100-year-old Tesla invention impresses modern scientists

Plus, China's first images from Mars, breathing through your butt, Hubble detects more mysterious deep space signals and much more!
Hello, humans!

Gonna be upfront here: Amongst our usual fare of spectacular space news, we have some ... strange science this week. You can thank CNET contributing editor Eric Mack for the first of them: scientists have figured out that mammals, like you and I, can breathe through our butts in emergencies. And that's not all Eric delivered this week. There's also a story on the invincible water bears being shot from a gun. There's also stories on China's Mars rover above, a Nikola Tesla invention from a century ago that makes a lot more sense today and more mysterious radio signals from deep space... It's not aliens, though.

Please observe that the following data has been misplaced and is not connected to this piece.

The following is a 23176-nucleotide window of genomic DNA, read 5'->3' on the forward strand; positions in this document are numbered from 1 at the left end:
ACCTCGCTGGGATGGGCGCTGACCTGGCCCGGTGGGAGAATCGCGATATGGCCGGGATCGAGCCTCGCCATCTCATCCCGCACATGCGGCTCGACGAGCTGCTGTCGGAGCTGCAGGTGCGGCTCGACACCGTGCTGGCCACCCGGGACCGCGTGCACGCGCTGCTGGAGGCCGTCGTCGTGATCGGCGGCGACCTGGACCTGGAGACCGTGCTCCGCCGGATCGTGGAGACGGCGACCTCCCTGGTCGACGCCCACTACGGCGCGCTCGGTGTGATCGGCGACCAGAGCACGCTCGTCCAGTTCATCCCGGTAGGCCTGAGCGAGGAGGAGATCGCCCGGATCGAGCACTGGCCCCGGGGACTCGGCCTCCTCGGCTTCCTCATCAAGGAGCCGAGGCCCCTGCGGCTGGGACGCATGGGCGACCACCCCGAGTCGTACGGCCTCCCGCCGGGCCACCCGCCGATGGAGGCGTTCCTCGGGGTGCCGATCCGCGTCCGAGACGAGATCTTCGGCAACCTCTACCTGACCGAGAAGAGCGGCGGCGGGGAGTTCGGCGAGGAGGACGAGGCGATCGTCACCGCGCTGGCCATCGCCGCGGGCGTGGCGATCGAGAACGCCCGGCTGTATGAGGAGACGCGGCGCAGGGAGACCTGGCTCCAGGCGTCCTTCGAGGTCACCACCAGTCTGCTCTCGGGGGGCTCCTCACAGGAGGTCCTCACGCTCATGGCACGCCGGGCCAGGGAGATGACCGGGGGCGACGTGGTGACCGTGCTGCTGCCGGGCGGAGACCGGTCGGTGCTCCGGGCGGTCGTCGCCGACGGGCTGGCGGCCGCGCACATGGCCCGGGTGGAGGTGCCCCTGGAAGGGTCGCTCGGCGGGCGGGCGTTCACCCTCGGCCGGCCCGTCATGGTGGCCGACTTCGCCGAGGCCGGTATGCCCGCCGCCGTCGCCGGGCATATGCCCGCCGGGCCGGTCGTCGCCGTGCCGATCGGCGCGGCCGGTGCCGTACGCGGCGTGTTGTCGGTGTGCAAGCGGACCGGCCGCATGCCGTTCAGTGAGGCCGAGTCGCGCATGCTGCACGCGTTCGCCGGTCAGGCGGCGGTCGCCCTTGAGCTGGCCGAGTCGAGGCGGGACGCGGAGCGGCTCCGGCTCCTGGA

It was a solid week for weird science but a quiet week for questions. So, I'm doing something a little different this week and highlighting a piece I really loved reading from the week before (not necessarily on CNET!) And so... here's the Shout.

📣The Shout📣

One thing the pandemic may have been good for? People writing about burnout. Type burnout into Google and you'll get 1,000 different strategies to cope with it. That's why this article on burnout by Jill Lepore in the New Yorker is so great. You won't find any ways to deal with burnout here, just a dissection of humanity's seemingly eternal relationship with feeling burnt out. The last paragraph is particularly powerful. "People across all walks of life," Lepore says, "really are worn down, wiped out, threadbare, on edge, battered, and battle-scarred." So, you know, take some time for yourself this week. And if you have a burning question, send me an email or a message on Twitter and check next week for an answer. Have a great week!

Enim scientia et astra!
Jackson Ryan Jackson Ryan
Science Editor, CNET
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